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Ruth Hamilton had a rude awakening earlier this month when a large meteorite plunged from space, through her roof, and landed in her bed.
The resident of Golden, British Columbia, woke up to the sound of an accident and the barking of her dog.
“I’ve never been so scared in my life,” Hamilton, 66, told The Canadian Press of the Oct. 3 incident at around 11:35 p.m. “I didn’t know what to do, so I called 911 and when I spoke with the operator I turned my pillow over and saw that a stone had slipped between two pillows. “
“I didn’t feel it,” she told CTV News in Vancouver. “It never touched me. I had debris on my face from the drywall, but not a single scratch.”
A police officer arrived at the scene but suspected that the object that landed in Hamilton’s bed was from a nearby construction site.
“He called the [construction site] and they said that they had not made an explosion but that they had seen an explosion in the sky and, at that moment, we realized that it was a meteorite, ”she said told The Canadian Press.
It turns out that the 2.8-pound space rock, the size of a small cabbage, was part of a meteor shower identified by Alan Hildebrand, a planetologist in the Department of Geosciences at the University of Calgary, and his colleagues. The group said the meteorite’s trajectory that struck Hamilton’s home would have made it visible across southeastern British Columbia and central and southern Alberta.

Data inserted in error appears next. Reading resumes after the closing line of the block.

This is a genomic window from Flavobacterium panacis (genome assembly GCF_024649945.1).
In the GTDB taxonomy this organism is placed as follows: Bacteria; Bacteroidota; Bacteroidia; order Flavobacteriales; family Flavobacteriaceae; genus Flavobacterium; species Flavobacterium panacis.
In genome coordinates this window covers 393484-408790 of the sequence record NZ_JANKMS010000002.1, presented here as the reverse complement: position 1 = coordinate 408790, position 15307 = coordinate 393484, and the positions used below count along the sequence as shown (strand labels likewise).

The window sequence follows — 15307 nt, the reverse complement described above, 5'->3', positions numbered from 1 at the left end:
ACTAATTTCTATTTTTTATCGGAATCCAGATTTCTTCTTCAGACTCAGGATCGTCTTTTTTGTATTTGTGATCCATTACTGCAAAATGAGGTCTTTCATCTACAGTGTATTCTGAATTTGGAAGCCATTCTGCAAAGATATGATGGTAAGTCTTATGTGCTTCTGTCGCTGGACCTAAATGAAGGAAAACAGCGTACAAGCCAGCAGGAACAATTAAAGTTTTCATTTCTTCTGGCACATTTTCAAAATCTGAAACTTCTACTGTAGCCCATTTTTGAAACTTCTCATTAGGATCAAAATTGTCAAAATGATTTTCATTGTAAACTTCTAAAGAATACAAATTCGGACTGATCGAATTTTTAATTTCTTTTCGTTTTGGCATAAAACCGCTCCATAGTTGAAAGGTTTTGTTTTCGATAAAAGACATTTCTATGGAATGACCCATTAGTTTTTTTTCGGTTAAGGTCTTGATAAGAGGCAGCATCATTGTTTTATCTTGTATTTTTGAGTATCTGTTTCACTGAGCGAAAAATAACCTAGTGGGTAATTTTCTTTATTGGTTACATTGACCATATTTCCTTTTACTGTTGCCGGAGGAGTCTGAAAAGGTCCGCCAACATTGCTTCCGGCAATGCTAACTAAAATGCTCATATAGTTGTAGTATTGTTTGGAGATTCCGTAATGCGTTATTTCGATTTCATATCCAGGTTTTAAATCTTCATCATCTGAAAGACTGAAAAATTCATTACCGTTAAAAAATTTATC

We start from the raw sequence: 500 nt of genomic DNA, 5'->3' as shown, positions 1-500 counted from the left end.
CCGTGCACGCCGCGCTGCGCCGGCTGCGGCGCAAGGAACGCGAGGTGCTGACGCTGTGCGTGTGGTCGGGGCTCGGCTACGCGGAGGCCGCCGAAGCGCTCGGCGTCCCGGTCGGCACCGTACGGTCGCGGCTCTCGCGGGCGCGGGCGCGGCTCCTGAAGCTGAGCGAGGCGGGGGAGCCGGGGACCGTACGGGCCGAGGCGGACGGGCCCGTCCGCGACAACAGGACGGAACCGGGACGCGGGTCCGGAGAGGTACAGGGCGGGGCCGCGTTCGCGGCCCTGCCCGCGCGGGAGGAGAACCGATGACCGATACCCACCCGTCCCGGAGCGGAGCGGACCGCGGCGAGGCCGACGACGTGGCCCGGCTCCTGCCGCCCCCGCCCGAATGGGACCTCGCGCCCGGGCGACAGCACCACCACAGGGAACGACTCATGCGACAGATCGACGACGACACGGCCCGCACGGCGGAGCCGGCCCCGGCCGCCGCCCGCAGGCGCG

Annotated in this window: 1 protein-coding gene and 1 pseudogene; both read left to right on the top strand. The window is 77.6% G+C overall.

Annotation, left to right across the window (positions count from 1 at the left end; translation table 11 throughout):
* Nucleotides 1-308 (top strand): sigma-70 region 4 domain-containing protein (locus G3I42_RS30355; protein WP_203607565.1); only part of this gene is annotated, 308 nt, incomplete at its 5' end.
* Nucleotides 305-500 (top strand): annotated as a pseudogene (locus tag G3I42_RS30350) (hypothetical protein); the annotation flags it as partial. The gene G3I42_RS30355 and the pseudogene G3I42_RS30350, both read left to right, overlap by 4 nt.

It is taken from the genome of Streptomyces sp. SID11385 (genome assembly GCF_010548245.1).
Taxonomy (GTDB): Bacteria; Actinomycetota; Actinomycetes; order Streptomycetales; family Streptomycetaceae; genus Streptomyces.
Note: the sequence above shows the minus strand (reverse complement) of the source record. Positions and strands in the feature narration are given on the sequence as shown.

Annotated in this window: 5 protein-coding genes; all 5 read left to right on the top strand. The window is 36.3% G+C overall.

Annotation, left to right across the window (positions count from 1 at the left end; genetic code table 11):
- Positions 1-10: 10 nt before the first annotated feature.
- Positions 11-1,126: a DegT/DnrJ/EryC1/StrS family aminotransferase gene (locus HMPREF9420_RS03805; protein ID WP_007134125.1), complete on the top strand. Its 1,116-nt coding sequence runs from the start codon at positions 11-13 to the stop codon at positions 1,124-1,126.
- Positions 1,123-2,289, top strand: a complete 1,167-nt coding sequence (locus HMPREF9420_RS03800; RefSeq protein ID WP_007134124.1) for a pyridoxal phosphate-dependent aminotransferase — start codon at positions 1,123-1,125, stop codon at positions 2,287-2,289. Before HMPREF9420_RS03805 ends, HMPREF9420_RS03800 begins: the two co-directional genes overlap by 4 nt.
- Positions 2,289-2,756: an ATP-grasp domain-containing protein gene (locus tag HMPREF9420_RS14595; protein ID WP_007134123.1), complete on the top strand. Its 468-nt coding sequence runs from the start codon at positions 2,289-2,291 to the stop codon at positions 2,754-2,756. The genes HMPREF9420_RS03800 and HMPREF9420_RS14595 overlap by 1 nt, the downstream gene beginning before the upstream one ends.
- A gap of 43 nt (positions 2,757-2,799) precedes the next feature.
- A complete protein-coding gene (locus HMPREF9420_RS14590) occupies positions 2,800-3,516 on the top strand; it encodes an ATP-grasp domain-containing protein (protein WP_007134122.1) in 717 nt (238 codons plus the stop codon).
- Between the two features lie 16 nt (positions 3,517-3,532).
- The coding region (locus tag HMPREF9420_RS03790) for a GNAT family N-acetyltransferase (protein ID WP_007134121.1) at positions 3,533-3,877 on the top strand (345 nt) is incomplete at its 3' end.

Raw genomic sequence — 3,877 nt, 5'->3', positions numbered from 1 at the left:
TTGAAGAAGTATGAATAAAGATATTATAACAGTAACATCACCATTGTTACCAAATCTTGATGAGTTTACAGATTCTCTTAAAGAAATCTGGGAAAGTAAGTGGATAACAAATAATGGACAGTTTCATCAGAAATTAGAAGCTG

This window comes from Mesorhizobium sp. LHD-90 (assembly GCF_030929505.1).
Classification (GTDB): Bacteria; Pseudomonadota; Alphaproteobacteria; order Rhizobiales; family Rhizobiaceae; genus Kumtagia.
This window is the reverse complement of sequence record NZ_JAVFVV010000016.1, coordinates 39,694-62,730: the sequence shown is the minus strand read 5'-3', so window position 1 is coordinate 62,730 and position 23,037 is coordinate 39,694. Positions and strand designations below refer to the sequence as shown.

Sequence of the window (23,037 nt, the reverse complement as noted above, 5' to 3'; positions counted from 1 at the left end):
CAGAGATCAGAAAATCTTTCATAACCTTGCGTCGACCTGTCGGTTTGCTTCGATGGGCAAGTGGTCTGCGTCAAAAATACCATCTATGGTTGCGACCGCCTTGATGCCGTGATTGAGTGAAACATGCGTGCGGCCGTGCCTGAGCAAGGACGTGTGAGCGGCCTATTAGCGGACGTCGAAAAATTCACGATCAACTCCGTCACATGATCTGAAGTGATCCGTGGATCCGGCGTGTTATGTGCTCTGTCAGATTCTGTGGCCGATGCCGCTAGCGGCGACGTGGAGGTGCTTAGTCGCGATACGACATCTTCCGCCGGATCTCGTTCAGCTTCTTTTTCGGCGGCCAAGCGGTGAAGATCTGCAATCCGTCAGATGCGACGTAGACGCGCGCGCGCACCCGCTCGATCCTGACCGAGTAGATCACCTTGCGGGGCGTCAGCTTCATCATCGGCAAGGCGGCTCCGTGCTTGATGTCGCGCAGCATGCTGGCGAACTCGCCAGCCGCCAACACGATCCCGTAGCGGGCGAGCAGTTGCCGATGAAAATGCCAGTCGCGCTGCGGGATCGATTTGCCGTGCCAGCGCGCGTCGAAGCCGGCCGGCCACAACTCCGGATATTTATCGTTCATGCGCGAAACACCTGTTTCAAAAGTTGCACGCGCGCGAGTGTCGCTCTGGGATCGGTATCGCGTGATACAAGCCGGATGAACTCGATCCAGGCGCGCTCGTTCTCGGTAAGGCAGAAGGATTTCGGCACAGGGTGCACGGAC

Hamilton said she was in shock after the incident. “The chances of this happening are so low that I’m quite grateful to be alive,” she said.
Long chances, indeed. “The chances of a meteorite being large enough to penetrate a roof and strike a bed are about 1 billion to 100 billion per year,” explains Peter Brown, professor and holder of the Canada Research Chair in Small Planetary Bodies.
Brown is appealing to the public in and around Golden to “check their home and business security cameras” for video of the meteor as it crosses the sky. by knowing its origin, we will have a much better chance to tell a full story of this incredible astronomical event. ”
Ruth Hamilton says she wants to keep the meteorite
After his surprising experience, Hamilton handed the meteorite over to scientists for study, but said The New York Times that when they’re done with it, she wants to keep it as some kind of lucky talisman.
But if she ever decides to sell it, the meteorite could fetch a pretty high price, according to Mendy Ouzillou, a member of The Meteoritical Society, who also oversees several passionate sites on Facebook and owns Skyfall Meteorites.
Ouzillou told NPR that a number of factors could determine a meteorite’s value to collectors, but “hitting a car, going through a roof … these meteorites over time become a mystic about them and increase in value.” .
These so-called “hammer stones” that have smashed into something man-made are prized, he says.
The makeup of a meteorite can make a big difference, says Ouzillou.
He cautions that evaluating such an object as Hamilton’s invisible sight is fraught with caveats. But he says he could fetch a low of $ 40 and $ 100 per gram, which puts him between around $ 50,000 and $ 127,000.
But, as Ouzillou notes, it doesn’t look like she’s ready to part ways with her lucky meteorite, anyway. “Not everyone who finds a Picasso in their attic wants to sell it,” he says.